Archive

Posts Tagged ‘Armenian Church’

Calcutta Times, Passion Club, Heritage Walk

September 9, 2015 4 comments

Calcutta Times, Passion Club, Heritage Walk

Confluence of Culture

After the grand success of Happy Street, the Calcutta Times of The Times of India started their next project of Passion Clubs.

Group Photo, Calcutta Times, Passion Club, Heritage Walk of Confluence of Cultures.

Group Photo, Calcutta Times, Passion Club, Heritage Walk of Confluence of Cultures.

The Heritage, Photography and Food Passion Clubs were formed and the activities started soon after, with the objective of making the Calcuttans aware of their own heritage.

Read more…

Blessing of the Grapes, Festival of Calcutta Armenians

August 20, 2014 18 comments

Blessing of the Grapes

Holy Trinity Armenian Church, Tangra, Calcutta (Kolkata)

Also see: Armenians of Calcutta (Kolkata)

Held on the Sunday closest to the 15th August, the Grape Blessing Ceremony is one of the most important festivals of the Armenian calender.

Blessing of the Grapes, Holy Trinity Armenian Church, Tangra, Calcutta (Kolkata)

Blessing of the Grapes, Holy Trinity Armenian Church, Tangra, Calcutta (Kolkata)

Although a Christian festival the Blessing of the Grapes originally dates back to the days of Paganism. Mid August was harvest season in Armenia and it was also the new year for pre – Christian Armenians.

Read more…

Holy Trinity Armenian Church, Tangra, Calcutta (Kolkata)

April 30, 2014 6 comments

Holy Trinity Armenian Church, Tangra, Calcutta (Kolkata)

Sunday Mass

Also see my blog posts on Armenians of Calcutta (Kolkata)

Tangra, Calcutta’s (Kolkata’s) Chinatown known for its tanneries and Chinese restaurant is also the home of the Armenian Church of Holy Trinity.

L: Holy Trinity Armenian Church, Tangra, Kolkata. R: Graveyard with the church

L: Holy Trinity Armenian Church, Tangra, Kolkata. R: Graveyard with the church

The Armenians claimed to have settled in Calcutta (Kolkata) much before the arrival of Job Charnock. A vibrant commercial community they wanted to reestablish their socio – cultural activity in Calcutta and Bengal.

Read more…

Chinsurah (Chuchura), Remains of a Dutch Legacy

April 16, 2014 21 comments

Chinsurah (Chuchura)

Remains of a Dutch Legacy

Chinsurah or Chuchura has a interesting etymology, according to some sources the word derived from a special cane called chinchira while others opine the word was derived from the Bengali word Chura (Spire).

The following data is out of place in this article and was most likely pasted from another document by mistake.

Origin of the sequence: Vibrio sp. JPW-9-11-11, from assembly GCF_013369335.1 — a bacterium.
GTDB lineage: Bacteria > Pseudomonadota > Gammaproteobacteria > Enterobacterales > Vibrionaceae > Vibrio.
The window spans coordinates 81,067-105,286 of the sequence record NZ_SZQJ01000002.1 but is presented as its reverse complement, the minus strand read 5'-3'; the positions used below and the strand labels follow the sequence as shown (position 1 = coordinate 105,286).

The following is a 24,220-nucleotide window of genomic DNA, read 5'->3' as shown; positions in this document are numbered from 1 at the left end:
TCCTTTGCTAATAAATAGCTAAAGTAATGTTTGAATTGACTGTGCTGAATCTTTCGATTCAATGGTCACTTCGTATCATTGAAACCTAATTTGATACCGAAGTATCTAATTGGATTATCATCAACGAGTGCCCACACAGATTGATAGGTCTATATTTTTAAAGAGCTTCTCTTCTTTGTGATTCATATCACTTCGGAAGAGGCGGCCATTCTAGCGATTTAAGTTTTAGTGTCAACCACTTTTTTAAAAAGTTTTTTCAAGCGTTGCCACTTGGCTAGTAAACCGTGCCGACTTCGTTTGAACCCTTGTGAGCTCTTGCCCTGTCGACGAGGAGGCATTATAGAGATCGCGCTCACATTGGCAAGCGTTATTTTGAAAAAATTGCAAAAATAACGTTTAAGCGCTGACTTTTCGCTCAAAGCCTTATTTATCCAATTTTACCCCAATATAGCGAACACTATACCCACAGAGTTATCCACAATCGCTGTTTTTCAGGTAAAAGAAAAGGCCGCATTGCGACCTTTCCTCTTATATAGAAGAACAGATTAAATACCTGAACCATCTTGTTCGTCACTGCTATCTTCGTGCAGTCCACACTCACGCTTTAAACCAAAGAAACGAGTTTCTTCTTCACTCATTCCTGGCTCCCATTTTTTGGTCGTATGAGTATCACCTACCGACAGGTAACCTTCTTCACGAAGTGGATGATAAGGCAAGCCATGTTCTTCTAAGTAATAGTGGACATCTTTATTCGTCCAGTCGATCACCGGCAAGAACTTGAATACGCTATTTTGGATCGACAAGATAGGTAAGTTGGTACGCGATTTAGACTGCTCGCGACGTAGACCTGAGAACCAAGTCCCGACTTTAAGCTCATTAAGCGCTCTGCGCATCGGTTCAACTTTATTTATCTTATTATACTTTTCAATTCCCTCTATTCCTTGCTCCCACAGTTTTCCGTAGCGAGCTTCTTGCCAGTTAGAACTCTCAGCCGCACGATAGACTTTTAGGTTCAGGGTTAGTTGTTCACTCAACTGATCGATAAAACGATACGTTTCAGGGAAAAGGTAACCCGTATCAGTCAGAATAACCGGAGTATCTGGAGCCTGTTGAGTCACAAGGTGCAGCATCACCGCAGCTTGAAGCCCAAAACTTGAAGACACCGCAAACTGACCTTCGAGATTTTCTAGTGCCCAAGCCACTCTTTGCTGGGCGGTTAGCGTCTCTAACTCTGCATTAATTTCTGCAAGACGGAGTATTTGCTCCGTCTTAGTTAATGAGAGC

Clock Tower, Chinsurah (Chuchura)

Clock Tower, Chinsurah (Chuchura)

The former Dutch colony (1615 – 1825) was once considered the most beautiful town of Bengal. Today Chinsurah or Chuchura is just like any small town of West Bengal, crowded, unplanned and accompanied with chaotic traffic.

Read more…

Armenian (St. John, the Baptist) Church, Chinsurah

January 22, 2014 Leave a comment

St. John, the Baptist, Armenian Church, Chinsurah

Annual Pilgrimage of Calcutta Armenians to Chinsurah (Chuchura)

Also see: Armenians of Calcutta (Kolkata)

Armenian Pilgrimage, St. John, the Baptist, Armenian Church, Chinsurah (Chuchura)

Armenian Pilgrimage, St. John, the Baptist, Armenian Church, Chinsurah (Chuchura)

Every year on the Sunday after the Armenian Christmas, which is celebrated on 6 Jan, the handful of Calcutta (Kolkata) Armenians along with the students of the Armenian College make an annual pilgrimage to the St. John, the Baptist, Armenian Church in the erstwhile Dutch settlement of Chinsurah (Chuchura).

Read more…

Armenian Churches of West Bengal

June 26, 2013 4 comments

Armenian Churches of West Bengal

A compilation of Armenian Churches in West Bengal

Also see my blog posts on Armenians of Calcutta (Kolkata)

The Armenians have been connected with India as traders from the days of antiquity. They came to this country by the overland route, through Persia, Afghanistan and Tibet and werewell established in all the commercial centers long before the advent of any European traders. However, the Armenian community prospered and developed during the 16th right up to the 18th century.

Armenian community sought to reestablish their socio-cultural identity and not just restrict themselves to be a vibrant commercial community. This was one of the reasons that urged them to build churches in their settlements and invite priests. The Church was considered as the centre of all community activities.

In India, wherever they build settlements, they constructed churches. Today, all over India, one can find many beautiful Armenian churches, chapels and historical monuments standing as mute witnesses or silent sentinels of a once-flourishing Armenian settlement. Presently West Bengal alone houses four Armenian Churches in Calcutta (Kolkata) and surrounding areas.

Read more…

Armenian Genocide Day, Armenian Church, Calcutta (Kolkata)

May 1, 2013 9 comments

Armenian Genocide Day

24 April, Armenian Church, Calcutta (Kolkata)

Also see my blog post on Armenians of Calcutta (Kolkata)

“When we were marching from Mosul, Jumman [a sweaper of Bengal Ambulance Corps] saw an Armernian child on the banks of a stream near Ras al-‘Ain and picked him up. His mother must have died, and his father must have been killed… Jumman took on the responsibility of looking after the boy and named him Babulal. He used to call Jumman father (‘Baba’).”

Abhi le Bagdad by Sisir Sarbadhikiri

Source: Amitav Ghosh’s Blog

Armenian Genocide Day, Armenian Church, Calcutta (Kolkata)

Armenian Genocide Day, Armenian Church, Calcutta (Kolkata)

The amazing account came from a Bengal Ambulance Corps (BAC) volunteer Sisir Sarbadhikari’s diary which was later published as a book named Abhi le Bagdad (literally meaning Onwards to Bagdad). Written in Bengali it is a amazing first hand account of World War I (WWI). It is quiet likely that the Armenian boys parents were victims of the notorious Armenian Genocide.

Read more…